The decorative work of the goldsmith “Billfrith the anchorite” no longer survives: his “treasure binding” has long since disappeared and the current ornamentation on the book’s cover was commissioned in 1852. The work of the other men remains intact. Of the three it is Eadfrith who is most important. Rather than being the product of many hands in a scriptorium – the usual practice for a work of such value, length and complexity – the script of the Lindisfarne Gospels is the work of this one man. And although the exact dates of its composition are not known, Eadfrith became Bishop of Lindisfarne in AD 698 and died in 721, so the book is usually dated around AD 715-720.
It is worth imagining the nature of his labour, working by daylight in a south-facing room in summer, augmented by tallow candlelight in winter, on a rocky speck in the North Sea, with cold and raiders a constant anxiety. He copied the text from another book, possibly brought back to Northumbria from Rome by one of the bishops of Wearmouth Jarrow some 60 miles down the coast. Before he could start work he needed to source the vellum – the skin of a stillborn calf that has been thinned, stretched and abraded (the Lindisfarne Gospels required the skins of 150 animals). He had to make his pigments: it has been estimated that using just six natural ingredients – from lichens and lead to verdigris and chalk – he developed a palette of 90 colours which he then mixed with egg white as a binder. Finally, he needed to acquire both gold leaf and gold powder.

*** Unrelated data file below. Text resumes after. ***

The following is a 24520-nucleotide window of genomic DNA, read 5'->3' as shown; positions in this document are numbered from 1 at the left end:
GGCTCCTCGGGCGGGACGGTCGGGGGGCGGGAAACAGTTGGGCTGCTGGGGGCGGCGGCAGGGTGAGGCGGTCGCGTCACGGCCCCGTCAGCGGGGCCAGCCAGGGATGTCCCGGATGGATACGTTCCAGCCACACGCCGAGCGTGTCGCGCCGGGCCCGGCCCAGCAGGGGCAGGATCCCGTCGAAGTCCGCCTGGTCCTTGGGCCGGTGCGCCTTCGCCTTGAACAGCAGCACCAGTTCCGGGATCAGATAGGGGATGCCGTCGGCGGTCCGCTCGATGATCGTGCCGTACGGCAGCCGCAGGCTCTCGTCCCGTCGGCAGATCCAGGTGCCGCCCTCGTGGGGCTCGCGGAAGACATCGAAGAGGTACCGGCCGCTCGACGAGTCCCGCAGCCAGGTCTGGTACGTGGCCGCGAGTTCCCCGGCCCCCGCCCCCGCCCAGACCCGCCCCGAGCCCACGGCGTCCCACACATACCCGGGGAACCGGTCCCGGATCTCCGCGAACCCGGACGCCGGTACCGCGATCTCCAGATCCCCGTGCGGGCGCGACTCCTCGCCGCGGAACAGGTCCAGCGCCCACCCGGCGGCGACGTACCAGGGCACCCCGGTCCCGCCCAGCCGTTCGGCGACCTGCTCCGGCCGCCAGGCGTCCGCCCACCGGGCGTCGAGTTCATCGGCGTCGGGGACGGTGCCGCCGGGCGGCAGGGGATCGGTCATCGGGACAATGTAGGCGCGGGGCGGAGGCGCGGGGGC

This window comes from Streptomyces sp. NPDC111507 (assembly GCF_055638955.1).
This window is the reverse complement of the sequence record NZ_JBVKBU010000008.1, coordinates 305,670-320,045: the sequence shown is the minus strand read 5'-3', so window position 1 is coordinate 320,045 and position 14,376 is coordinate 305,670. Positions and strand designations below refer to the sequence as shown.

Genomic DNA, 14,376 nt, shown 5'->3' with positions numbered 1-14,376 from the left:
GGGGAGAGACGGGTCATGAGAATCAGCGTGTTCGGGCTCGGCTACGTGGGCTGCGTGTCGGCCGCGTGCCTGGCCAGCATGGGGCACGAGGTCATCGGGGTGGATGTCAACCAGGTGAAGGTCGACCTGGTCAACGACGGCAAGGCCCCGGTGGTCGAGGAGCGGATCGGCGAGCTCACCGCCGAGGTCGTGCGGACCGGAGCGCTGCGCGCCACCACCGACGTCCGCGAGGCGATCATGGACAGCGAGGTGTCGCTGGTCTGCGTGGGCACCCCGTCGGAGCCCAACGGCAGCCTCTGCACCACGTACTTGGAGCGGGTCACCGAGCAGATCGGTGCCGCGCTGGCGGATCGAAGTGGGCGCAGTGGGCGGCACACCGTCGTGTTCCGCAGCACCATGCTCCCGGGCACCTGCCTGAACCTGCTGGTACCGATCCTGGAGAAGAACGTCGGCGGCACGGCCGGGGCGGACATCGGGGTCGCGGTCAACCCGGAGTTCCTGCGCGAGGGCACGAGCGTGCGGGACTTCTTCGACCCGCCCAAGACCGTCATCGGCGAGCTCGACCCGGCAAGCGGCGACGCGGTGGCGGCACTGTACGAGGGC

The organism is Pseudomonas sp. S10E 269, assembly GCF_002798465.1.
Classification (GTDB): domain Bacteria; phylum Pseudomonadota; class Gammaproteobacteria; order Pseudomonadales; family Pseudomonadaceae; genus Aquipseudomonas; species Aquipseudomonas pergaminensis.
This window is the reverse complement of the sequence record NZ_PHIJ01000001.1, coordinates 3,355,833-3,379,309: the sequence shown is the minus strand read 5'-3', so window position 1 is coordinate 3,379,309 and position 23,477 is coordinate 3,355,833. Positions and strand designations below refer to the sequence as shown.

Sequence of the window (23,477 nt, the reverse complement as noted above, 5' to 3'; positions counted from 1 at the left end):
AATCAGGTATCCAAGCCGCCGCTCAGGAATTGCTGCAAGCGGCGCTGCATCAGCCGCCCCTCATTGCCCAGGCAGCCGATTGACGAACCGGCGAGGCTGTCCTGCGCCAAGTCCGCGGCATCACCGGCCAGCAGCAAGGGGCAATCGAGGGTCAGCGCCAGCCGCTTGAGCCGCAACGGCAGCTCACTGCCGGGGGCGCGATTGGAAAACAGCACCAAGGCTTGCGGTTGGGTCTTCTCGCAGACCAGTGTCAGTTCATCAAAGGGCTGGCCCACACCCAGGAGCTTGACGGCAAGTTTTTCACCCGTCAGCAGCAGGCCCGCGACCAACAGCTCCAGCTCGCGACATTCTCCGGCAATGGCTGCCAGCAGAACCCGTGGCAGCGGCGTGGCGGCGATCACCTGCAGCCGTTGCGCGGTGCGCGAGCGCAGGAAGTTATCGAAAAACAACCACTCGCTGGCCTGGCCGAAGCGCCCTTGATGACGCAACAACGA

The routine part for Eadfrith was the writing, 259 pages in all. He wrote in insular script – a style that may have originated in Ireland and that was dominant in the British Isles between AD 500 and 900 and also used in the other great example of early decorated calligraphy, the Book of Kells (circa AD 800). Even before he dipped his quill into gall ink (made from iron salts and oak gall) he had to rule each and every one of his pages, and it has been suggested that Eadfrith was the inventor of the lead pencil.
The glory of the Gospels, however, lies in their illuminations, which reveal a variety of sources. The four portraits of the saints show Graeco-Roman influences. The incipits, the highly decorated opening words of each of the gospels, contain Celtic knotwork deriving from Ireland and Iona in the Hebrides (the monastery at Lindisfarne was founded by an Irish missionary, St Aidan, in AD 635). The intertwined animal and bird forms that snake around one another are often associated with the German lands. Eadfrith had been exposed to a multiplicity of sources, some in books and manuscripts, some in metalwork, some in stone carving, and his genius lay in melding them in the Gospels. This emblem of Englishness is, like so much about the nation, a polyglot mixture that drew on faraway realms.
For all his extraordinary inventiveness, Eadfrith’s flourishes were nevertheless kept within the tightest of designs. They are too intricate to have been drawn spontaneously straight on to the page and it would have been too expensive for him to work out his patterning on vellum, so he probably used wax tablets and then, when his forms were painstakingly perfected using compasses and rulers, transferred them in outline to the vellum, possibly using some form of 8th-century lightbox. His indentations, prickings and other planning marks can be seen on the back of the pages.